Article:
Click Image to Visit the Pecan Grove Press Web Page for Poetry from Paradise Valley


Poetry From Paradise Valley

Pecan Grove Press has released an anthology of poems, a sampling of works published in Valparaiso Poetry Review during its first decade, from the original 1999-2000 volume to the 2009-2010 volume.

Poetry from Paradise Valley includes a stellar roster of 50 poets. Among the contributors are a former Poet Laureate of the United States, a winner of the Griffin International Prize, two Pulitzer Prize winners, two National Book Award winners, two National Book Critics Circle winners, six finalists for the National Book Award, four finalists for the National Book Critics Circle Award, two finalists for the Pulitzer Prize, and a few dozen recipients of other honors, such as fellowships from the Guggenheim Foundation, the National Endowment for the Arts, etc.

Readers are encouraged to visit the Poetry from Paradise Valley page at the publisher's web site, where ordering information about the book can be found.

Best Books of Indiana 2011: Finalist. Judges' Citation: "Poetry from Paradise Valley is an excellent anthology that features world-class poetry, including the work of many artists from the Midwest, such as Jared Carter, Annie Finch, David Baker, and Allison Joseph. It’s an eclectic and always interesting collection where poems on similar themes flow into each other. It showcases the highest caliber of U. S. poetry."
—Indiana Center for the Book, Indiana State Library

Sunday, May 24, 2009

Memorial Day, Indy 500, and Louis Armstrong

This year marks the 100th anniversary since the construction of the Indianapolis Motor Speedway complex, the site of the famous Indianapolis 500 race every Memorial Day weekend. Occasionally, I have written about my affection for the automobile and racecars, as in a previous post titled “Cars, Culture, and Contemporary Poetry.” Although my wife, my son, and I are avid NASCAR fans who enjoy everything about stock cars, and like most NASCAR fans we are not as interested in open-wheel racing, we make an exception every year for the Indy 500. Indeed, with NASCAR’s Coca-Cola 600 Sunday evening, this year its 50th running (though originally known during the first twenty-five years since its start in 1960 as the World 600), my family and I usually spend the day feasting on barbecue and pizza while the various televisions in the house broadcast 1100 miles of racing for ten hours or more.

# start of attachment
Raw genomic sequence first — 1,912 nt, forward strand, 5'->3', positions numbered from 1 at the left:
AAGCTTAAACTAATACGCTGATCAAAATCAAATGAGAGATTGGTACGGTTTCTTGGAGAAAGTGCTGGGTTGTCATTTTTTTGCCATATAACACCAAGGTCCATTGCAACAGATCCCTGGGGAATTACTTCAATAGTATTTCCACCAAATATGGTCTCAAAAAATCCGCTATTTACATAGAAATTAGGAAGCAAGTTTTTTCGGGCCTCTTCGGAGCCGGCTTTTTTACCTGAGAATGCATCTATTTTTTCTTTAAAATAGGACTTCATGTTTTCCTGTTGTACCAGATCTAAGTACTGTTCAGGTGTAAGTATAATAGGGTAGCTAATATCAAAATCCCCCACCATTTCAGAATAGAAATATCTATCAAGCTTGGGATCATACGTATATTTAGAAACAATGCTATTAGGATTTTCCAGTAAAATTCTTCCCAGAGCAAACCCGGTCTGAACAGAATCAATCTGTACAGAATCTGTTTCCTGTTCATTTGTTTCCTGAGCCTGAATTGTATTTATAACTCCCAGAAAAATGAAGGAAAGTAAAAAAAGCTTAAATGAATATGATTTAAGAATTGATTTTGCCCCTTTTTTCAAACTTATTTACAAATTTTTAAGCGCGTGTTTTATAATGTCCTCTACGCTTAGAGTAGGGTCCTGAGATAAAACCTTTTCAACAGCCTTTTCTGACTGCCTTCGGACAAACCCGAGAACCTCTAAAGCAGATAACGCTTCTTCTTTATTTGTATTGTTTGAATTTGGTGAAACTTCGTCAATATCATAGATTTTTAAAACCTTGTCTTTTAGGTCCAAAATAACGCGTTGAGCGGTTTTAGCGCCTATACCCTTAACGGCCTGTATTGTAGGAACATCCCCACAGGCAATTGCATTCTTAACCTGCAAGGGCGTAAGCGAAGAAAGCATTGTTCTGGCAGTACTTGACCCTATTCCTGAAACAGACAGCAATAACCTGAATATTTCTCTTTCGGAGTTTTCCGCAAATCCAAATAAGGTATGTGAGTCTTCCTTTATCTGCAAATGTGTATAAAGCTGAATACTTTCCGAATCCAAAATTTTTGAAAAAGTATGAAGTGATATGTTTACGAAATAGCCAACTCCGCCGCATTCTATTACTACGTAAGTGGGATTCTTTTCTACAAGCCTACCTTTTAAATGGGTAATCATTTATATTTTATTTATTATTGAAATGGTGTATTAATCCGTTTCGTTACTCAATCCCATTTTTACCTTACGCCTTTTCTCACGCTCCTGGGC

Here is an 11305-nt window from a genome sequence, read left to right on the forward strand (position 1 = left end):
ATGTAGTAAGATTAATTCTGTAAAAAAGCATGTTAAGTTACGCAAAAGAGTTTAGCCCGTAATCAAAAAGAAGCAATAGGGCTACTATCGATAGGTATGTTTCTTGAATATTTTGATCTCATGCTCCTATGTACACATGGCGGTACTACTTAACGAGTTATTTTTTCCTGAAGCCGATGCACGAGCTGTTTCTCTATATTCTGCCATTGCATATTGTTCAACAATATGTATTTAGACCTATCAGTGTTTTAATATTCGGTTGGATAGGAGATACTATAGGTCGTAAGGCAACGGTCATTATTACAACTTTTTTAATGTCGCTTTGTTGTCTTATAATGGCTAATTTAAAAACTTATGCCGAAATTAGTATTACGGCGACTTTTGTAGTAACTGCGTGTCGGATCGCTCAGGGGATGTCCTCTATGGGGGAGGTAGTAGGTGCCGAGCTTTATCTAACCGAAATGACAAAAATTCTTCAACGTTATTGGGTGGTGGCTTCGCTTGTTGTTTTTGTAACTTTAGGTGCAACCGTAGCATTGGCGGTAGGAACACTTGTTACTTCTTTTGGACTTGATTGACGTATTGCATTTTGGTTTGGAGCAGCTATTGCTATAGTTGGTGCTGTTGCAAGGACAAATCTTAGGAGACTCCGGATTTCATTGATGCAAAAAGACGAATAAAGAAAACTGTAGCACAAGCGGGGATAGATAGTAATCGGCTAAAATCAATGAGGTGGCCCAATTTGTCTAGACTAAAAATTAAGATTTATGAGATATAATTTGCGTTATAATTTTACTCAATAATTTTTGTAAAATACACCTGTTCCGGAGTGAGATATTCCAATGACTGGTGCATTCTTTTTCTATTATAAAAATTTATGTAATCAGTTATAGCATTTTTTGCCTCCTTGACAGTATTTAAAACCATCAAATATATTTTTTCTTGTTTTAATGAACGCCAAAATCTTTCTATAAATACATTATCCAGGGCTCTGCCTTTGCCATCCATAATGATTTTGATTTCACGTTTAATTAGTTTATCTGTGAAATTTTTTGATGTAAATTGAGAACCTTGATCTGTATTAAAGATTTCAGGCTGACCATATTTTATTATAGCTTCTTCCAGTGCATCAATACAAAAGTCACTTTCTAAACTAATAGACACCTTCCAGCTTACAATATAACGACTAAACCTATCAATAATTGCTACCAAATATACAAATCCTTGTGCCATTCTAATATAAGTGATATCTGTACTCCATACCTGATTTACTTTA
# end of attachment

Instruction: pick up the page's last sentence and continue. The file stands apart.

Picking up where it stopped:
Although NASCAR conducts its Brickyard 400 race at the Indianapolis Motor Speedway in the end of July, the magnitude of the Indy 500 event with its attendance exceeding quarter million spectators, as well as millions worldwide viewing on network television, and the numerous traditional elements of the festivities create an atmosphere as extraordinary as any in sports.

I appreciate the many ways Memorial Day is honored during the pre-race ceremonies. Also, as a resident of Indiana, I especially take delight in observing the annual continuation of local touches to the proceedings, such as the rendition of “On the Banks of the Wabash” by the Purdue University All-American Marching Band and their accompaniment to Jim Nabors when he sings “Back Home Again in Indiana.” However, as a great fan of jazz, I have included above Louis Armstrong’s splendid instrumental version of “Back Home Again in Indiana.”

Of course, the central focus of attention on the contest at Indianapolis Speedway reinforces various comments I have previously made about auto racing, including an “admiration for individuals who literally place their lives on the line as the ultimate test of sport” (“Daytona 500, NASCAR, Tom Wolfe, and American Literature”).

Finally, I urge readers to visit previous articles on “One Poet’s Notes” concerning the significance of Memorial Day: “Memorial Day Memories” and “H. Palmer Hall: ‘New Names.’”

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